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Business idioms!

Date: Jun 12 2007

Topic: Idioms and Slang

Author: TanyaPeterson


Here's a list of helpful business idioms taken from the book/audio CD "Speak Business English Like an American." More coming soon! 

at a premium

at a high price; at a relatively high price

Example: When flat-screen televisions first came out, they were selling at a premium.


back-of-the-envelope calculations

quick calculations; estimates using approximate numbers, instead of exact numbers

Example: I don't need the exact numbers right now. Just give me some back-of-the-envelope calculations.

Note: This expression refers to the quick calculations one would do informally, as on the back of an envelope.


reduction of expenses

Example: When worldwide demand for software decreased, Microsoft had to do some belt-tightening.

(to) bite the bullet

to make a difficult or painful decision; to take a difficult step

Example: When demand was down, U.S. automakers had to bite the bullet and cut jobs.

Origin: This idiom comes from the military. During the Civil War in the United States, doctors sometimes ran out of whiskey for killing the pain. A bullet would be put in the wounded soldier's mouth during surgery. He would "bite the bullet" to distract him from the pain and keep him quiet so the doctor could do his work in peace.

bitter pill to swallow

bad news; something unpleasant to accept

Example: After Gina spent her whole summer working as an intern for American Express, failing to get a full-time job offer from the company was a bitter pill to swallow.


a big success; a huge hit

Example: Eli Lilly made a lot of money with the prescription drug, Prozac. It was a real blockbuster.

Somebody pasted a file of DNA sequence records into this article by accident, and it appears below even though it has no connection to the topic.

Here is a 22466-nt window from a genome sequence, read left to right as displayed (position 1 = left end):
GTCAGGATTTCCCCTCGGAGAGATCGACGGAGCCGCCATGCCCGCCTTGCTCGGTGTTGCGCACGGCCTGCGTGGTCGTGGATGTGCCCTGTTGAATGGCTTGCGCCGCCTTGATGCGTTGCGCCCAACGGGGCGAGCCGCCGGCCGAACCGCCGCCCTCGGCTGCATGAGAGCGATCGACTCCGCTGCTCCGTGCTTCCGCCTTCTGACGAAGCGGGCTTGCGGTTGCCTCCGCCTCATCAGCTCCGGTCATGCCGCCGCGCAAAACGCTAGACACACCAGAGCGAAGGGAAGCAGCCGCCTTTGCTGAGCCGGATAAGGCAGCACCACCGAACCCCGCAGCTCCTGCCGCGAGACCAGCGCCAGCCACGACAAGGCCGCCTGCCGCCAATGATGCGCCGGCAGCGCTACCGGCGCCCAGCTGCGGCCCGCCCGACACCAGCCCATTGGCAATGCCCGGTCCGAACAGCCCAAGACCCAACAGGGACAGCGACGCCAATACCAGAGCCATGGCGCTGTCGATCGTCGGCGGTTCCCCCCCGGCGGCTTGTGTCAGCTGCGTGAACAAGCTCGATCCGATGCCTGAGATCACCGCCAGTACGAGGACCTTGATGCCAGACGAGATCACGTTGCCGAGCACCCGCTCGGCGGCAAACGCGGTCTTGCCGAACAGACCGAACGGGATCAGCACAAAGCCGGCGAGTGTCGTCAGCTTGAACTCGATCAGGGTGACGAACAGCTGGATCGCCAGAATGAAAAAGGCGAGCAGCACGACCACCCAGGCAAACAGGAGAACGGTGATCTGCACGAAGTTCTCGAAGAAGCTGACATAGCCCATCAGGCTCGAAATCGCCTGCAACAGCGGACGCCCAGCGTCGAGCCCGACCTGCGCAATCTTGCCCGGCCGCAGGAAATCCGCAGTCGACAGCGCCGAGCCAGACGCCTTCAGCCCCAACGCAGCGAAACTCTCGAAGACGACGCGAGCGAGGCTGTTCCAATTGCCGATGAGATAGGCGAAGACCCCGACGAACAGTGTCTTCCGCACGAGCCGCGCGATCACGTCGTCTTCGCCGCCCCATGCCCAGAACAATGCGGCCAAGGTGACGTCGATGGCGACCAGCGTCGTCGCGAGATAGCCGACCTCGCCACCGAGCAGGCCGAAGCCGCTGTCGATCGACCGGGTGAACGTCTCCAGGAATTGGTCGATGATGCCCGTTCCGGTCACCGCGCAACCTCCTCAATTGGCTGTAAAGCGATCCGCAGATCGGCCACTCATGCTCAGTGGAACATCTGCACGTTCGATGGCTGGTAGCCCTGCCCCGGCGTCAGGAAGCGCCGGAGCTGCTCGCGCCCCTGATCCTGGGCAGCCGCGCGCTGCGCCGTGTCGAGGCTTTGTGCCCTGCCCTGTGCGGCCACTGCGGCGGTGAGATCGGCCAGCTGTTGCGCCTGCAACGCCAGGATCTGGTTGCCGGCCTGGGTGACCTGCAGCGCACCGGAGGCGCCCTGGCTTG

Origin: This term comes from the blockbuster bombs used during World War Two by the British Royal Air Force. They were huge and created a large explosive force. Blockbuster ideas similarly create a big impact - and hopefully don't cause destruction like blockbuster bombs!

brownie points

credit for doing a good deed or for giving someone a compliment (usually a boss or teacher)

Example: Sara scored brownie points with her boss by volunteering to organize the company's holiday party.

Origin: The junior branch of the Girl Scouts is called the Brownies. Brownies earn credit to then earn a badge by doing good deeds and tasks. When applied to adults, the meaning is sarcastic.

cash cow

a product, service, or business division that generates a lot of cash for the company, without requiring much investment

Example: With strong sales every year and a great brand name, Mercedes is a cash cow for DaimlerChrysler.

(to) cash in on

to make money on; to benefit financially from

Example: Jamie Oliver, star of the TV show The Naked Chef, cashed in on his popularity by writing cookbooks and opening restaurants.

(to) climb the corporate ladder

advance in one's career; the process of getting promoted and making it to senior management

Example: You want to climb the corporate ladder? It helps to be productive and to look good in front of your boss.

(to) compare apples to oranges

to compare two unlike things; to make an invalid comparison

Example: Comparing a night at EconoLodge with a night at the Four Seasons is like comparing apples to oranges. One is a budget motel, and the other is a luxury hotel.

Note: You will also see the related expression "compare apples to apples" which means to compare two things of the same type. This means that you are making a valid comparison, as opposed to when you're comparing apples to oranges.


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Russian Federation

Thank you for very interesting information!!!!!!!!!

03:04 PM Jul 26 2007 |


Viet Nam

cash in on

10:33 AM Jul 24 2007 |

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